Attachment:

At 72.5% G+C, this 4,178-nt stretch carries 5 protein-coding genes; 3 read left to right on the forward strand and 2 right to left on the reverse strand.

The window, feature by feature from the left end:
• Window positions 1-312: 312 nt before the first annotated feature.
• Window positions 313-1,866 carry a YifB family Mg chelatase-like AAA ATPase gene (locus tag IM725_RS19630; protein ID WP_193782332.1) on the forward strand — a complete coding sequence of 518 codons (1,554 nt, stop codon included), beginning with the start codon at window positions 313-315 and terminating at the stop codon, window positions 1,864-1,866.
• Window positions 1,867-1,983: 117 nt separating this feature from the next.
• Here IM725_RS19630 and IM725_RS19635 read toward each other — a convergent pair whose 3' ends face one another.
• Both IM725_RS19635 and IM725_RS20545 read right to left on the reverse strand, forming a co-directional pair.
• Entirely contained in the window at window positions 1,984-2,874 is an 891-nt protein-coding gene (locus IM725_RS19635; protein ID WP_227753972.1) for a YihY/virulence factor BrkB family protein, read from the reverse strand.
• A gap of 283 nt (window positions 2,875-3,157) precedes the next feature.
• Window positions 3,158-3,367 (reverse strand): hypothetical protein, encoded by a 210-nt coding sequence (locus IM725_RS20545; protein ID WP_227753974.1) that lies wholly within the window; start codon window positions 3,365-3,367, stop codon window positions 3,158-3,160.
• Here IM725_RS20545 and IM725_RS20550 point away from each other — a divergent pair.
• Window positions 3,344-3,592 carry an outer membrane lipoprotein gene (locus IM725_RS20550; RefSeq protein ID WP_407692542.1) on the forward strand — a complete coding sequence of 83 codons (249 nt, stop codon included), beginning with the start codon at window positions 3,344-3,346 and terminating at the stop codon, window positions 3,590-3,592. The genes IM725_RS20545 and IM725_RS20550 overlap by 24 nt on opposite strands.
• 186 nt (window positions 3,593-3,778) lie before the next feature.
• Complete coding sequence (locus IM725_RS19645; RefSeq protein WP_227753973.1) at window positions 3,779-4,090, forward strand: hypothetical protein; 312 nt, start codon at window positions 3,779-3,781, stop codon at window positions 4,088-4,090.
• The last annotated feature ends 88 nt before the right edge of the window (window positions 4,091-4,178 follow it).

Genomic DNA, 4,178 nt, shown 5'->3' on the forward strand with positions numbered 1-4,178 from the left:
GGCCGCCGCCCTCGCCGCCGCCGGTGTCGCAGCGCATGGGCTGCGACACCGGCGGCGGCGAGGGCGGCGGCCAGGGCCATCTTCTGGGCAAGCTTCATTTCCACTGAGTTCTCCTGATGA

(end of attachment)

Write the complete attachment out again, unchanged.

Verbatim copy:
At 72.5% G+C, this 4,178-nt stretch carries 5 protein-coding genes; 3 read left to right on the forward strand and 2 right to left on the reverse strand.

The window, feature by feature from the left end:
• Window positions 1-312: 312 nt before the first annotated feature.
• Window positions 313-1,866 carry a YifB family Mg chelatase-like AAA ATPase gene (locus tag IM725_RS19630; protein ID WP_193782332.1) on the forward strand — a complete coding sequence of 518 codons (1,554 nt, stop codon included), beginning with the start codon at window positions 313-315 and terminating at the stop codon, window positions 1,864-1,866.
• Window positions 1,867-1,983: 117 nt separating this feature from the next.
• Here IM725_RS19630 and IM725_RS19635 read toward each other — a convergent pair whose 3' ends face one another.
• Both IM725_RS19635 and IM725_RS20545 read right to left on the reverse strand, forming a co-directional pair.
• Entirely contained in the window at window positions 1,984-2,874 is an 891-nt protein-coding gene (locus IM725_RS19635; protein ID WP_227753972.1) for a YihY/virulence factor BrkB family protein, read from the reverse strand.
• A gap of 283 nt (window positions 2,875-3,157) precedes the next feature.
• Window positions 3,158-3,367 (reverse strand): hypothetical protein, encoded by a 210-nt coding sequence (locus IM725_RS20545; protein ID WP_227753974.1) that lies wholly within the window; start codon window positions 3,365-3,367, stop codon window positions 3,158-3,160.
• Here IM725_RS20545 and IM725_RS20550 point away from each other — a divergent pair.
• Window positions 3,344-3,592 carry an outer membrane lipoprotein gene (locus IM725_RS20550; RefSeq protein ID WP_407692542.1) on the forward strand — a complete coding sequence of 83 codons (249 nt, stop codon included), beginning with the start codon at window positions 3,344-3,346 and terminating at the stop codon, window positions 3,590-3,592. The genes IM725_RS20545 and IM725_RS20550 overlap by 24 nt on opposite strands.
• 186 nt (window positions 3,593-3,778) lie before the next feature.
• Complete coding sequence (locus IM725_RS19645; RefSeq protein WP_227753973.1) at window positions 3,779-4,090, forward strand: hypothetical protein; 312 nt, start codon at window positions 3,779-3,781, stop codon at window positions 4,088-4,090.
• The last annotated feature ends 88 nt before the right edge of the window (window positions 4,091-4,178 follow it).

Genomic DNA, 4,178 nt, shown 5'->3' on the forward strand with positions numbered 1-4,178 from the left:
GGCCGCCGCCCTCGCCGCCGCCGGTGTCGCAGCGCATGGGCTGCGACACCGGCGGCGGCGAGGGCGGCGGCCAGGGCCATCTTCTGGGCAAGCTTCATTTCCACTGAGTTCTCCTGATGA